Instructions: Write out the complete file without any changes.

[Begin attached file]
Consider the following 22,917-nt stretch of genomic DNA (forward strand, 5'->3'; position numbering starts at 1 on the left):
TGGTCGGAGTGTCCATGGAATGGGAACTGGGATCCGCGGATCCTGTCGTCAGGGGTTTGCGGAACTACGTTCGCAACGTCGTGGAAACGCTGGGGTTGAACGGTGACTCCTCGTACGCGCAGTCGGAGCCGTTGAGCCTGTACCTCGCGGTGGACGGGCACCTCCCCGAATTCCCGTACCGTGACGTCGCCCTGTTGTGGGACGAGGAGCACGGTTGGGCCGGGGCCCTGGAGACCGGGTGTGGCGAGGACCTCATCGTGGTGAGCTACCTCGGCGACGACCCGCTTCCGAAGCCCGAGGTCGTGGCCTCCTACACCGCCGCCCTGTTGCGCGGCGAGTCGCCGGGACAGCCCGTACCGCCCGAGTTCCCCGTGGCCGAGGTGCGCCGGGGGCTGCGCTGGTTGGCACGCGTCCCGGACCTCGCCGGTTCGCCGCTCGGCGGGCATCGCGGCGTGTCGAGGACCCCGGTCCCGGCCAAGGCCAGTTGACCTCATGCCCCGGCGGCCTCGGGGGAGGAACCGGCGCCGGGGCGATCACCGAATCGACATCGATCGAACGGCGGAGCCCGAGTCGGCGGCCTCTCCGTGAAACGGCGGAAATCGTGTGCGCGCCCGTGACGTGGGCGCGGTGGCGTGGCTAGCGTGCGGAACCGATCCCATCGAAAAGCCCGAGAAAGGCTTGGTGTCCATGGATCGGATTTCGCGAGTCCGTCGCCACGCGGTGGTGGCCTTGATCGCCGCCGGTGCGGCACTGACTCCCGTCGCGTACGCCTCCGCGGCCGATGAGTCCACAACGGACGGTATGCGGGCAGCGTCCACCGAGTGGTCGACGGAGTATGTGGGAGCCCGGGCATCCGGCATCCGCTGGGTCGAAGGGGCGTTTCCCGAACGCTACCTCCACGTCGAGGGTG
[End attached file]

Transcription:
Consider the following 22,917-nt stretch of genomic DNA (forward strand, 5'->3'; position numbering starts at 1 on the left):
TGGTCGGAGTGTCCATGGAATGGGAACTGGGATCCGCGGATCCTGTCGTCAGGGGTTTGCGGAACTACGTTCGCAACGTCGTGGAAACGCTGGGGTTGAACGGTGACTCCTCGTACGCGCAGTCGGAGCCGTTGAGCCTGTACCTCGCGGTGGACGGGCACCTCCCCGAATTCCCGTACCGTGACGTCGCCCTGTTGTGGGACGAGGAGCACGGTTGGGCCGGGGCCCTGGAGACCGGGTGTGGCGAGGACCTCATCGTGGTGAGCTACCTCGGCGACGACCCGCTTCCGAAGCCCGAGGTCGTGGCCTCCTACACCGCCGCCCTGTTGCGCGGCGAGTCGCCGGGACAGCCCGTACCGCCCGAGTTCCCCGTGGCCGAGGTGCGCCGGGGGCTGCGCTGGTTGGCACGCGTCCCGGACCTCGCCGGTTCGCCGCTCGGCGGGCATCGCGGCGTGTCGAGGACCCCGGTCCCGGCCAAGGCCAGTTGACCTCATGCCCCGGCGGCCTCGGGGGAGGAACCGGCGCCGGGGCGATCACCGAATCGACATCGATCGAACGGCGGAGCCCGAGTCGGCGGCCTCTCCGTGAAACGGCGGAAATCGTGTGCGCGCCCGTGACGTGGGCGCGGTGGCGTGGCTAGCGTGCGGAACCGATCCCATCGAAAAGCCCGAGAAAGGCTTGGTGTCCATGGATCGGATTTCGCGAGTCCGTCGCCACGCGGTGGTGGCCTTGATCGCCGCCGGTGCGGCACTGACTCCCGTCGCGTACGCCTCCGCGGCCGATGAGTCCACAACGGACGGTATGCGGGCAGCGTCCACCGAGTGGTCGACGGAGTATGTGGGAGCCCGGGCATCCGGCATCCGCTGGGTCGAAGGGGCGTTTCCCGAACGCTACCTCCACGTCGAGGGTG